In the face of an NBC News/Wall Street Journal poll showing 62 percent of Americans oppose revoking collective-bargaining rights for public employees, the Ohio Senate March 2 moved to repeal the core of those rights for Ohio state employees.
The New York Times reports the measure will clear the Ohio House of Representatives — having a sizeable Republican majority — and that Ohio Republican Gov. John Kasich will sign the bill.
The newspaper calls the action nothing less “than a near complete dismantling of public-worker protections that have been in place in Ohio since 1983.”
In a close vote, the Ohio Senate voted 17-16 in favor of passage — with six Republicans joining all Democrats in opposing the measure.
The bill outlaws strikes for any public employee, removes health care insurance from any form of bargaining, eliminates binding arbitration for law enforcement and firefighters, and establishes, for all Ohio public employees, fact-finding bodies to make recommendations that, if rejected, allow a school board, city council or legislature to impose its own last/best offer.
In other words, the employer gets to determine the outcome of negotiations.
The president of the Fraternal Order of Police told the Columbus Dispatch newspaper that the bill “ensures that no employer has any reason to bargain in good faith … because they get to dictate the terms at the end.”
UTU members — and many UTU International headquarters staff in North Olmsted, Ohio, who belong to the Office and Professional Employees International Union — joined thousands of union and non-union workers over the past two weeks demonstrating against the measure outside the Ohio legislature in Columbus.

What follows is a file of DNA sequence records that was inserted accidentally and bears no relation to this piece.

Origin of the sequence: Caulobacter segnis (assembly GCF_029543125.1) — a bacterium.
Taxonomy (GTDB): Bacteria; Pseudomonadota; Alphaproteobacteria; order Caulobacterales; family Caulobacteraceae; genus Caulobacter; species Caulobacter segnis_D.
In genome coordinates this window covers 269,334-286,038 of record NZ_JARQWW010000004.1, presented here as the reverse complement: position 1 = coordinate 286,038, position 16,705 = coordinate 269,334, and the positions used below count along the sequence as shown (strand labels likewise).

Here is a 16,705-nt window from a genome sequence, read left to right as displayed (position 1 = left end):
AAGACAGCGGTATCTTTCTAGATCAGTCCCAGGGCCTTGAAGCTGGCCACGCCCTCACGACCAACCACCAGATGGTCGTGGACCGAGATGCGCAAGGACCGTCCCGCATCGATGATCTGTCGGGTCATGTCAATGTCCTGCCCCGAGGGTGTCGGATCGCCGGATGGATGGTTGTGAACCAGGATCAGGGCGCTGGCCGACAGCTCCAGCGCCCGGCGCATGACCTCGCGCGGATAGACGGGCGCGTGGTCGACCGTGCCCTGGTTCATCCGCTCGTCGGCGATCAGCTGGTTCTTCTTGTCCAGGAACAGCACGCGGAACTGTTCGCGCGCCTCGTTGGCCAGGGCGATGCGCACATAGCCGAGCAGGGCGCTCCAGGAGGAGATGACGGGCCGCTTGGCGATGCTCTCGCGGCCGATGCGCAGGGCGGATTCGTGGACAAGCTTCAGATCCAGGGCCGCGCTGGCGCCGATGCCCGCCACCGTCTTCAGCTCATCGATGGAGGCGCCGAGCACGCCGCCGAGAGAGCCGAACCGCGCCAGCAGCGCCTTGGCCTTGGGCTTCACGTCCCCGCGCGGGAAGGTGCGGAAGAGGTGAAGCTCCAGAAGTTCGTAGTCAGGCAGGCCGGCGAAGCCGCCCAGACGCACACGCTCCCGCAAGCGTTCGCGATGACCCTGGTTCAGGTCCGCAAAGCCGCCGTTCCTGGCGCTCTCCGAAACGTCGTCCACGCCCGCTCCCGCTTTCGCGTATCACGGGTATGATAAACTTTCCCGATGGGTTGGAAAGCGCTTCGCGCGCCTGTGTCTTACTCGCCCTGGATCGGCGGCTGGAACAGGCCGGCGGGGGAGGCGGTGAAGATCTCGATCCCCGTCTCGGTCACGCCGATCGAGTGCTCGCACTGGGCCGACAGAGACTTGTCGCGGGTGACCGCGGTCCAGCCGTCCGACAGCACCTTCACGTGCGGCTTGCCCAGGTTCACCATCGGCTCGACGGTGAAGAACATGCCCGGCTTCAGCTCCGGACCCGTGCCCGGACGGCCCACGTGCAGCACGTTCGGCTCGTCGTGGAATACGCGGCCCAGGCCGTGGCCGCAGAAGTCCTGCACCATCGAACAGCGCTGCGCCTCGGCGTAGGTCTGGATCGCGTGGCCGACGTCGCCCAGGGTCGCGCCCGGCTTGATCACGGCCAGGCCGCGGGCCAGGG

While the NBC/Wall Street Journal poll also showed that a majority of Americans support public employees paying more for health care and retirement benefits, public-employee unions in Ohio and other states already have indicated a willingness to grant states concessions, belying allegations of those Republican-controlled state legislatures and their Republican governors that they want merely to balance state budgets.
Union busting clearly is the intent. Ohio Democrats say they will push for a voter-referendum to repeal the bill.
Somewhat troubling in the poll is that Americans’ perception of private-sector and public-sector labor unions is lukewarm — with just 38 percent of respondents indicating a “positive” or “somewhat positive” impression of both private-sector and public-sector unions; and an almost equal number having a “somewhat negative” or “very negative” impression of labor unions.
The assault on public-employee collective bargaining continues in Indiana and Wisconsin.
The New York Times reports that in Wisconsin, “a standoff over legislation that would cut collective bargaining rights for public employees intensified. Democrats in the state Senate, who left Wisconsin last month to prevent a vote from taking place, learned that the Republicans left behind were taking steps to start fining missing lawmakers $100 for each day they stay away.”
In Indiana, the Indianapolis Star newspaper reports that the standoff, where Democrats have left the state to block House Republicans from passing anti-union legislation, continues.
And in Arizona, where the legislature is considering 20 anti-union bills, the UTU’s State Legislative Director Greg Hynes spoke out after 59 Republican senators and house members signed onto a resolution supporting Wisconsin Gov. Scott Walker’s union-busting agenda. “It is essential to the democratic system [that] workers should always have a voice, and to take that away is not American,” Hynes told the media in Phoenix.
UTU HQ employee Carl Morgano at a pro-worker rally in Columbus, Ohio